When Apple launched its Instagram account, rather than posting shots of products, it dedicated the account to the creativity of iPhone photographers around the world. The world’s biggest brand made its branded account about iPhone photography, not ads. From established photographers, to people with no more than a hundred followers, Apple elevates the voices of its users through the lens of iPhone. With spotlights, creative briefs and showcases, Apple actively inspires people to take more photos and participate in a larger community — expanding the definition of photography and creativity for its four million followers worldwide.
Apple’s Instagram is a branded account dedicated to elevating the voices and creativity of people from every corner of the globe — they only need to tag #ShotoniPhone to take part. It is an account dedicated solely to iPhone photographers and their perspectives on the world. Apple’s Instagram account is 100 percent user generated content. By curating unique content in new ways — through photographer spotlights, creative briefs and showcases, global collaborations, topical posts, and stories — Apple is actively inspiring people to take more photos and participate in a larger community, greater than the sum of its parts. Community briefs and showcases inspire and challenge the #ShotoniPhone community to go out and take more photographs based on a theme — such as #TheBlackandWhiteSeries and #TheLightSeries — resulting in an active creative community constantly taking photos with the potential to be featured on the account.
The iPhone camera is an important driver of upgrades and Android switchers. Therefore, it was critical to have continual messaging about the human benefit the camera provides, such as the creative output. In 2015, Apple launched “Shot on iPhone: World Gallery,” but as time went on, competitors began releasing similar campaigns. Apple needed to once again reclaim the creative high ground-while also rejuvenating “Shot on iPhone” for a new, more participative era where people want to be part of the movement, not just an out-of-home ad campaign.
Apple put community first, by increasing the participative nature of “Shot on iPhone” on the world’s most participative photo-sharing platform: Instagram.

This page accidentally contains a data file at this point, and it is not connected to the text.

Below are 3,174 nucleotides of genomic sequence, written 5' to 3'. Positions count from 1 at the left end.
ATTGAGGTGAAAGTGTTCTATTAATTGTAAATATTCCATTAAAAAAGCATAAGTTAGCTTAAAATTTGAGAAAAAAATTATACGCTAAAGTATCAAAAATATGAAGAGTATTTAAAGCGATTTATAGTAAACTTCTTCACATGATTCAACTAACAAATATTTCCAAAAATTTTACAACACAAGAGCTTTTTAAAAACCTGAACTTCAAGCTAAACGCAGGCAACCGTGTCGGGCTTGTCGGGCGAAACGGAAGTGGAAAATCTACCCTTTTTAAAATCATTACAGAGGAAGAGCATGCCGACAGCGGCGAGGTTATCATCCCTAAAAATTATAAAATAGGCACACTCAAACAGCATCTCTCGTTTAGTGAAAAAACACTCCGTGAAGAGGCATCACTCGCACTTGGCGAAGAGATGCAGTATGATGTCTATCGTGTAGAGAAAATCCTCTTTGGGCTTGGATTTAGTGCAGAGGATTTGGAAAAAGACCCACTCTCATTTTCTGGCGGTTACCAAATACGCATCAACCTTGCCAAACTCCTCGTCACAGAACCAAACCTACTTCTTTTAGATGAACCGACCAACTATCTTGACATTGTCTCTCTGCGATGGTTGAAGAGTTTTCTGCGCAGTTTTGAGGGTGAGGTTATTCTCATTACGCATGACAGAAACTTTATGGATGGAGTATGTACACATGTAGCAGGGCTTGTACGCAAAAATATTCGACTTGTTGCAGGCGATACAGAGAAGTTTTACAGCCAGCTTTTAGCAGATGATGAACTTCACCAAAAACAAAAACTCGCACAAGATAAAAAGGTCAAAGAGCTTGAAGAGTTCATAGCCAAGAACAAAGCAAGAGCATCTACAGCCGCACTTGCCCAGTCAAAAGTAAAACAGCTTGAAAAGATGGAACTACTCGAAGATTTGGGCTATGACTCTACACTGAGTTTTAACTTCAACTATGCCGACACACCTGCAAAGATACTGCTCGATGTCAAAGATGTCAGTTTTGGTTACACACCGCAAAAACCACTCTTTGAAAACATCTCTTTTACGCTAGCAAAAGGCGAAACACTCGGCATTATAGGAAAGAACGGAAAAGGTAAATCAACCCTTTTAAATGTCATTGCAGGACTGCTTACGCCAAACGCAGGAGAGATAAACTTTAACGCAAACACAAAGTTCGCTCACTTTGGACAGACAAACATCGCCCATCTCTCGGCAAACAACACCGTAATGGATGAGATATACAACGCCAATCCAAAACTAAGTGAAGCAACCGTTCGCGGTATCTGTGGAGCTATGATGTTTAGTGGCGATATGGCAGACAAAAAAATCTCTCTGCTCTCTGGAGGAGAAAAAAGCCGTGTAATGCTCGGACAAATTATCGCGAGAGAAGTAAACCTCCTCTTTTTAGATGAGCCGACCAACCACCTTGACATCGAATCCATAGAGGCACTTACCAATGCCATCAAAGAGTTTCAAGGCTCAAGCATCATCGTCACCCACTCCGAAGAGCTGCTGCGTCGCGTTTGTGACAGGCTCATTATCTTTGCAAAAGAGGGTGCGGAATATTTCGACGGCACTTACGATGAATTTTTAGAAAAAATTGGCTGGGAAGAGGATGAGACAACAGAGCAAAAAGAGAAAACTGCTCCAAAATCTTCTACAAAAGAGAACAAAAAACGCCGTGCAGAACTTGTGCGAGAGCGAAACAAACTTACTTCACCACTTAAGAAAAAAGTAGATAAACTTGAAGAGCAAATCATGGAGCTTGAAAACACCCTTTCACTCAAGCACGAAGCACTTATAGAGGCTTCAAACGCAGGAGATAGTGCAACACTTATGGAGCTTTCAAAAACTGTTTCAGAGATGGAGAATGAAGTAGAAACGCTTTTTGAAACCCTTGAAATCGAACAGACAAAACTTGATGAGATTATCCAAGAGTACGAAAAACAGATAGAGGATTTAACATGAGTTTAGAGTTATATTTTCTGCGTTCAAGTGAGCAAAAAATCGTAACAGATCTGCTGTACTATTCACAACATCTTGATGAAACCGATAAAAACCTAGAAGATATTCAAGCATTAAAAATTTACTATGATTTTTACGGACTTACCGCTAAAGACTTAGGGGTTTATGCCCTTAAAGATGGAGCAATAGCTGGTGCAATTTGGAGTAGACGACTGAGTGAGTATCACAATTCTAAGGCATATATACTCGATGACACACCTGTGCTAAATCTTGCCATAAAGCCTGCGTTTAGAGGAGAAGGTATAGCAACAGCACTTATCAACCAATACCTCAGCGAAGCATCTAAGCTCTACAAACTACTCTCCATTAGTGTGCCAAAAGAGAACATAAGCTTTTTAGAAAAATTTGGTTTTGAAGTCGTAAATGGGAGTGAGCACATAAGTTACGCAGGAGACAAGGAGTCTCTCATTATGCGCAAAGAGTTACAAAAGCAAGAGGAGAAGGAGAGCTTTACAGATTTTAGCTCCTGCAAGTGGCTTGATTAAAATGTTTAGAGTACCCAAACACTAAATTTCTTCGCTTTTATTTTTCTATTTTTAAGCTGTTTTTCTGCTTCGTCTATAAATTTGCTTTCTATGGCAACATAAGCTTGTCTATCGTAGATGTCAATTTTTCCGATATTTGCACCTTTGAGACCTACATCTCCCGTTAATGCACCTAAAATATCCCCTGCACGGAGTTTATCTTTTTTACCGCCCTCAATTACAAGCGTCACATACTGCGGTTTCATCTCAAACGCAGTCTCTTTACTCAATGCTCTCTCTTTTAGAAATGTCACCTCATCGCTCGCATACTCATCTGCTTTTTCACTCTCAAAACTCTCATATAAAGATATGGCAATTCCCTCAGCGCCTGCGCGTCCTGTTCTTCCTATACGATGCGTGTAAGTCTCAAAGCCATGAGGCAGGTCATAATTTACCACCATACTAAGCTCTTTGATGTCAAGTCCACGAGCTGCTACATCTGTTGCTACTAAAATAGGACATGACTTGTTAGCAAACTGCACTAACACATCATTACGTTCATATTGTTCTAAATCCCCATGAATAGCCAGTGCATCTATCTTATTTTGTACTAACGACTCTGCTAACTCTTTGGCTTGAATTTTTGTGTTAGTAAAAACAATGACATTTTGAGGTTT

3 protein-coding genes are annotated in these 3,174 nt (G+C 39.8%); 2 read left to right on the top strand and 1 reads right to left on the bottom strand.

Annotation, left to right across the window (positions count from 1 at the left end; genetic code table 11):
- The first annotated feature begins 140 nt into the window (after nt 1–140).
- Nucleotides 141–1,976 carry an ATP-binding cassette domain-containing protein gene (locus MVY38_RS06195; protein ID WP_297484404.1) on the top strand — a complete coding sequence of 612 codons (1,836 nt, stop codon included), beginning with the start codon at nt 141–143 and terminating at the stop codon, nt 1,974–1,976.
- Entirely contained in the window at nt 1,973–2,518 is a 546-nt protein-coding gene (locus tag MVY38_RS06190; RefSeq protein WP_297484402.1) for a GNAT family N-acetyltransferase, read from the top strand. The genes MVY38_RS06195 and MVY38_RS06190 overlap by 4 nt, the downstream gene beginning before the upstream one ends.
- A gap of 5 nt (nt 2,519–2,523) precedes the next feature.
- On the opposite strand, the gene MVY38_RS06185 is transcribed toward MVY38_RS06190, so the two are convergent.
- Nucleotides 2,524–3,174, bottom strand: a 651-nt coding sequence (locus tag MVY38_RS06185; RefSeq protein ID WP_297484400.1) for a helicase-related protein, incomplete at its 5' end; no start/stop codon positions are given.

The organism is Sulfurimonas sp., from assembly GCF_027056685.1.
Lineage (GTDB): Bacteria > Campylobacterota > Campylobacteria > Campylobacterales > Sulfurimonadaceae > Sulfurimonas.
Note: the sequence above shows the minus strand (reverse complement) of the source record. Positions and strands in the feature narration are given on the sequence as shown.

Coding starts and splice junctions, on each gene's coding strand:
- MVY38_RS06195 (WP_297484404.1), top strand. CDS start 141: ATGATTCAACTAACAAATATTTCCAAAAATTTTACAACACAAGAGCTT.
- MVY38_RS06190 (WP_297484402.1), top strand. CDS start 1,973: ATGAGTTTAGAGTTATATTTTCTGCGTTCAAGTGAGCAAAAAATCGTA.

But, we had to launch “@apple” from scratch, seven years late to the platform; Instagram users expected instant value, before following and contributing. So in order to make the launch about the Apple community, not the company itself, Apple celebrated everyone, from the amateur, to the professional photographer by turning on the account with a page full of nine unique carousels, each with their own unique user generated content, and an intention film as the centerpiece which proclaimed Apple’s goal to the world.
Once the first 48 hours had passed, it was time to start engaging with the community, challenging them with “community briefs.” These briefs were open calls for users to submit their best images on a given subject, the first challenge being “Water Brief.” These briefs are a core tenet of the community, happening biweekly, with a refreshed creative perspective and challenge every time.
“@apple” needed to remain strictly for, and by the community. This meant no cross promotion, no homepage placements, no press release, no outside sources — just the creative collective which thrives on Instagram.
“@apple” delivered 562 followers per minute on day one, with over one million in the first month. In the first week, the company saw a 27 percent increase of #ShotoniPhone lifetime usage, with over 200,000 uses, more than the total lifetime usage of its competitors, Google’s #TeamPixel & Samsung’s #ShotFromTheGalaxy.
The first community brief, #TheWaterSeries, earned over 10,000 submissions in a week, 81 percent more than the two “Instagram Weekend Hashtag Projects,” posted during the same time. The success continued, with week two engagement rates above 6 percent while its competitors earned on average less than 1.2 percent. Apple broke all paid media expectations from Instagram by reaching 64 percent of all users on its platform during the first 24 hours of going live.